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China to Purchase $1.8 Billion in Soybeans From U.S.

China, the world’s biggest soybean importer and consumer, agreed to purchase $1.8 billion of the oilseed from the U.S., said Wang Chao, the vice minister of commerce.

A delegation of Chinese buyers signed 10 contracts today in Chicago with companies including Archer Daniels Midland Co., Bunge Ltd. and Cargill Inc., coinciding with President Hu Jintao’s visit to the city. Ten additional contracts may be signed at a ceremony tomorrow, said Paul Burke, the director of global marketing for the U.S. Soybean Export Council.

Sales to China, the world’s most populous nation, have surged as demand increased for cooking oils and livestock feed. Soybean futures are up 49 percent in the past year, and last week touched the highest price since July 2008. China’s 10.3 percent economic growth last year drove the biggest increase in the nation’s rural incomes in a quarter century.

“The China-U.S. soybean trade has not only satisfied market demand in China but also generated enormous business opportunities for American farmers,” Wang said through an interpreter during the signing ceremony.

China imported 22.454 million metric tons of U.S. soybeans in the marketing year that ended Aug. 31, up 20 percent from the previous year, according to the U.S. Department of Agriculture. Through the end of November, U.S. exporters sent $9.06 billion in soybeans to China in 2010, up 21 percent from a year earlier, USDA data show.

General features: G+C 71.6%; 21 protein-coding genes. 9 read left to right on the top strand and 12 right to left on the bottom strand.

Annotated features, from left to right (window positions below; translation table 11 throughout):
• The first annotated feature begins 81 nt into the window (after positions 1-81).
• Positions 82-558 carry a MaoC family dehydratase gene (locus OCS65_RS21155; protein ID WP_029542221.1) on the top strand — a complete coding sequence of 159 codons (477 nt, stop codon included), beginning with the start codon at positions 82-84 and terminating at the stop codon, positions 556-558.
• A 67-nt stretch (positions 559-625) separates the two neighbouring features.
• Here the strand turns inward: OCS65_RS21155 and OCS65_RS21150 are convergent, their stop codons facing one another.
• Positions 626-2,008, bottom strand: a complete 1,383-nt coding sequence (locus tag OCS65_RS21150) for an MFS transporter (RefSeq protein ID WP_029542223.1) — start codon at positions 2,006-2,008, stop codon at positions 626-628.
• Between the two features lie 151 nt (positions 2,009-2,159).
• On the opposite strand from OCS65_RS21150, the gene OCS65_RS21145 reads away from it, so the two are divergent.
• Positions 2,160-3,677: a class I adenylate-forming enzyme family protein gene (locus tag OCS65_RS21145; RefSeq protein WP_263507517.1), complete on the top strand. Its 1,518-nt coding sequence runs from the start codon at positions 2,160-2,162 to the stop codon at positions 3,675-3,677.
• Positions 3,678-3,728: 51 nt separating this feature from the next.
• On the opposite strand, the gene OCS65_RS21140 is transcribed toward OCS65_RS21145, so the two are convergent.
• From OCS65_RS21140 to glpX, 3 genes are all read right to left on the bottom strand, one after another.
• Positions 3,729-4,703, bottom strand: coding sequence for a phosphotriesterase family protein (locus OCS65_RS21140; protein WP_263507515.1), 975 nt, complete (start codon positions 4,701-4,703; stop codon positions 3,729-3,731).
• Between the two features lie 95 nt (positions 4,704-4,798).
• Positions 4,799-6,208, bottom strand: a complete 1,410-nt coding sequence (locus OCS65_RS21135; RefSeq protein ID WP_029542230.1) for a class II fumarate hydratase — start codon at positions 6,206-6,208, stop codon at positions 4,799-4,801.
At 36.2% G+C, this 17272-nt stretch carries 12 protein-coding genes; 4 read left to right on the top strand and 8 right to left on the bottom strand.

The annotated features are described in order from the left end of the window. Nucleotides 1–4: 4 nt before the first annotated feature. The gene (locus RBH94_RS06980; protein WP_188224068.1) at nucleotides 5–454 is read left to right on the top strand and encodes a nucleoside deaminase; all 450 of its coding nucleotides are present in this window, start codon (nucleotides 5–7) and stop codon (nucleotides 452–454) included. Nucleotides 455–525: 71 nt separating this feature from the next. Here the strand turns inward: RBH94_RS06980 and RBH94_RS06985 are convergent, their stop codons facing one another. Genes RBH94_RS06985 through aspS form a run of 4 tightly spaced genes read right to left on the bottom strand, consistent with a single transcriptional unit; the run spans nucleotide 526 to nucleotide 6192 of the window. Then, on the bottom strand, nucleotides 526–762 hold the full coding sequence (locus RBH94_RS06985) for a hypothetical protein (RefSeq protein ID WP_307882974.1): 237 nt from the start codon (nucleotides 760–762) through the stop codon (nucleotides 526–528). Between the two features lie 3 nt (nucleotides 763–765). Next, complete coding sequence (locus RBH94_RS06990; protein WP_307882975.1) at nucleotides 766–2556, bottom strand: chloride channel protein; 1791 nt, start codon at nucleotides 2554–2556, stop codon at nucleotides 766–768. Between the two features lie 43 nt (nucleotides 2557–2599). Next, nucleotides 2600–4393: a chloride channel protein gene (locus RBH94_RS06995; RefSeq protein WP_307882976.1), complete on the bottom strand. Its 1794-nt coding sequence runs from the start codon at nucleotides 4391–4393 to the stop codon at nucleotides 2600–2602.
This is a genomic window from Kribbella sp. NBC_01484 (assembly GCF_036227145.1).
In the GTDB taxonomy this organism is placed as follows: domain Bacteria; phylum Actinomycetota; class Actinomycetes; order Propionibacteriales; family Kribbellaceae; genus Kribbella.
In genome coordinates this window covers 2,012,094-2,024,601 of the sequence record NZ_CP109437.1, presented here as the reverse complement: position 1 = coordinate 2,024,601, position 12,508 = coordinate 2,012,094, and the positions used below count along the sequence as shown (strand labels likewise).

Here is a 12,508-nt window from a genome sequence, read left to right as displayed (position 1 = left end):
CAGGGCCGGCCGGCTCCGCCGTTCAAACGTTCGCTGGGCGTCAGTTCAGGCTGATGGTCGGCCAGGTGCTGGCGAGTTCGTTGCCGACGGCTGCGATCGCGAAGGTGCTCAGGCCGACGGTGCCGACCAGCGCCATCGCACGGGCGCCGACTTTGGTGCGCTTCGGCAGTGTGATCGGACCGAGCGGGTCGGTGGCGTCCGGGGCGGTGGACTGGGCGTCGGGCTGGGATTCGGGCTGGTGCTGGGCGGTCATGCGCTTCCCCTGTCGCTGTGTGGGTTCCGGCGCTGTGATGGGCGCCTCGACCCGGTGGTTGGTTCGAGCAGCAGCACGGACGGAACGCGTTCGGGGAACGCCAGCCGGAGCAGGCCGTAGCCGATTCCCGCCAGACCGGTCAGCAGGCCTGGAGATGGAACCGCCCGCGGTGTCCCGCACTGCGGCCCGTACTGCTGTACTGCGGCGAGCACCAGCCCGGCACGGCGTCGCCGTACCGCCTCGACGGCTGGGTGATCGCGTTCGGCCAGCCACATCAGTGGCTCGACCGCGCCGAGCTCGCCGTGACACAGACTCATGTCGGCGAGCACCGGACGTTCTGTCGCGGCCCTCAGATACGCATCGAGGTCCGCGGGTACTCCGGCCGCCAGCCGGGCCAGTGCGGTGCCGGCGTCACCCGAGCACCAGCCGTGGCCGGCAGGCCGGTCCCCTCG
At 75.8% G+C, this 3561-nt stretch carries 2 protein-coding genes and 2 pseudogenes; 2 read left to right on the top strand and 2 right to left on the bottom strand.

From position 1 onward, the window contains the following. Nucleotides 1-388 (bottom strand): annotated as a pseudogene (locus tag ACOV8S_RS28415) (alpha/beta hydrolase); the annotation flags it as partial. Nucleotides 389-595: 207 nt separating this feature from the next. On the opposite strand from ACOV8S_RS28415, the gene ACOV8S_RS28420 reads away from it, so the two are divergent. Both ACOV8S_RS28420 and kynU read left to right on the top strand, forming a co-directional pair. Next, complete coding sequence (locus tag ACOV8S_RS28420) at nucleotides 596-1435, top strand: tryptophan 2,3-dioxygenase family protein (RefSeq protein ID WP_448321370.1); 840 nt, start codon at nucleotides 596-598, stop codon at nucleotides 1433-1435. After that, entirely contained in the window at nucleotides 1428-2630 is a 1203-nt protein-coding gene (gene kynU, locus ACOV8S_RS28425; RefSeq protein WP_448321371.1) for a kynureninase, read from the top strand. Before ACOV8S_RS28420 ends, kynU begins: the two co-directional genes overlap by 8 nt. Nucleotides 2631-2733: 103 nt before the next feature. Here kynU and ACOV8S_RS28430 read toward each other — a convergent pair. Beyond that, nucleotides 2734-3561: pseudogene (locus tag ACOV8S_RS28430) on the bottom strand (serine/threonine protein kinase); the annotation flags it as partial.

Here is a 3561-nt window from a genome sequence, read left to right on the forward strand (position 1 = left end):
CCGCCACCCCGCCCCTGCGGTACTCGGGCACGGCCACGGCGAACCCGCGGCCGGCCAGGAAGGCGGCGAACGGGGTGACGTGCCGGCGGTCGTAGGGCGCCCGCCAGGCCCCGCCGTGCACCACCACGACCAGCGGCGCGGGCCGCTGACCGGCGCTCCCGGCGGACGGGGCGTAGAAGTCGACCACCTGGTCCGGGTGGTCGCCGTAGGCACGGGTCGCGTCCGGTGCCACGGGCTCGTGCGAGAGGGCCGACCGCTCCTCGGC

110 Million Bushels

The agreements signed today involve about 110 million bushels of soybeans for delivery in the marketing year that ends Aug. 31, said Jim Call, the international marketing chairman of the United Soybean Board, a trade group.

“U.S. farmers have a good-quality product, and we’ve got a good infrastructure to move our beans,” Call said in an interview after the ceremony. “We’ve got a good banking system and economy, and we’ve got a stable government here. All those things people overseas enjoy about the U.S.”

Soybean futures for March delivery rose 2.75 cents, or 0.2 percent, to settle at $14.1425 a bushel today on the Chicago Board of Trade.

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